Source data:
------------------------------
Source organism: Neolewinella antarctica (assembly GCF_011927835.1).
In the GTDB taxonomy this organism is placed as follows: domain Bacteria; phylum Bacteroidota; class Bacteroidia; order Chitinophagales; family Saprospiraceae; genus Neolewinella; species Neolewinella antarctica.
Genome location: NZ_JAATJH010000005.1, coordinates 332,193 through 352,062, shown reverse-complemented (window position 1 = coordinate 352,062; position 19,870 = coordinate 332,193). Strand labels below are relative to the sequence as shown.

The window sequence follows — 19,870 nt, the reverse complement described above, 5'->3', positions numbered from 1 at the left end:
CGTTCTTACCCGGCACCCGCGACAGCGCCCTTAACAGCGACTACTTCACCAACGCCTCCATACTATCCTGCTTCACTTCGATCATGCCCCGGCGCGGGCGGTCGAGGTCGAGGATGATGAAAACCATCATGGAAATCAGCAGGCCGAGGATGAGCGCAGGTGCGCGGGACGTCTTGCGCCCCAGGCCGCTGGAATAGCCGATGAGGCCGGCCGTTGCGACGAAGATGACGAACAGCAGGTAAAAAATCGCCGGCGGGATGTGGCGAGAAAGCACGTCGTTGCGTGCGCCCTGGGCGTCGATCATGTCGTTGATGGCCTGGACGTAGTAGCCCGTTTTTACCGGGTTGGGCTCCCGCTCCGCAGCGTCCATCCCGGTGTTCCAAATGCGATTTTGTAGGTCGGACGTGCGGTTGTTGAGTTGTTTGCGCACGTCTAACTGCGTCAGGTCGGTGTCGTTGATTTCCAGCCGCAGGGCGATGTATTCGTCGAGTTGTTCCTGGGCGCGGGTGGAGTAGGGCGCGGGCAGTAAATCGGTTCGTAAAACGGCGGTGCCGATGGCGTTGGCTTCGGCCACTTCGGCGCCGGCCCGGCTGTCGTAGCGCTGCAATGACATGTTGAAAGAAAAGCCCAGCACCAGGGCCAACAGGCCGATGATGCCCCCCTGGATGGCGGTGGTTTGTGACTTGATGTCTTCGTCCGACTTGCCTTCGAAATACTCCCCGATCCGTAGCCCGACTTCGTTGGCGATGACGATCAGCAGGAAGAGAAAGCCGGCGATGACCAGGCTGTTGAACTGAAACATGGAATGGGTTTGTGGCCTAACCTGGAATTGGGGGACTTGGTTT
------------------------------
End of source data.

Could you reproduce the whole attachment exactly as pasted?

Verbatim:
Source organism: Neolewinella antarctica (assembly GCF_011927835.1).
In the GTDB taxonomy this organism is placed as follows: domain Bacteria; phylum Bacteroidota; class Bacteroidia; order Chitinophagales; family Saprospiraceae; genus Neolewinella; species Neolewinella antarctica.
Genome location: NZ_JAATJH010000005.1, coordinates 332,193 through 352,062, shown reverse-complemented (window position 1 = coordinate 352,062; position 19,870 = coordinate 332,193). Strand labels below are relative to the sequence as shown.

The window sequence follows — 19,870 nt, the reverse complement described above, 5'->3', positions numbered from 1 at the left end:
CGTTCTTACCCGGCACCCGCGACAGCGCCCTTAACAGCGACTACTTCACCAACGCCTCCATACTATCCTGCTTCACTTCGATCATGCCCCGGCGCGGGCGGTCGAGGTCGAGGATGATGAAAACCATCATGGAAATCAGCAGGCCGAGGATGAGCGCAGGTGCGCGGGACGTCTTGCGCCCCAGGCCGCTGGAATAGCCGATGAGGCCGGCCGTTGCGACGAAGATGACGAACAGCAGGTAAAAAATCGCCGGCGGGATGTGGCGAGAAAGCACGTCGTTGCGTGCGCCCTGGGCGTCGATCATGTCGTTGATGGCCTGGACGTAGTAGCCCGTTTTTACCGGGTTGGGCTCCCGCTCCGCAGCGTCCATCCCGGTGTTCCAAATGCGATTTTGTAGGTCGGACGTGCGGTTGTTGAGTTGTTTGCGCACGTCTAACTGCGTCAGGTCGGTGTCGTTGATTTCCAGCCGCAGGGCGATGTATTCGTCGAGTTGTTCCTGGGCGCGGGTGGAGTAGGGCGCGGGCAGTAAATCGGTTCGTAAAACGGCGGTGCCGATGGCGTTGGCTTCGGCCACTTCGGCGCCGGCCCGGCTGTCGTAGCGCTGCAATGACATGTTGAAAGAAAAGCCCAGCACCAGGGCCAACAGGCCGATGATGCCCCCCTGGATGGCGGTGGTTTGTGACTTGATGTCTTCGTCCGACTTGCCTTCGAAATACTCCCCGATCCGTAGCCCGACTTCGTTGGCGATGACGATCAGCAGGAAGAGAAAGCCGGCGATGACCAGGCTGTTGAACTGAAACATGGAATGGGTTTGTGGCCTAACCTGGAATTGGGGGACTTGGTTT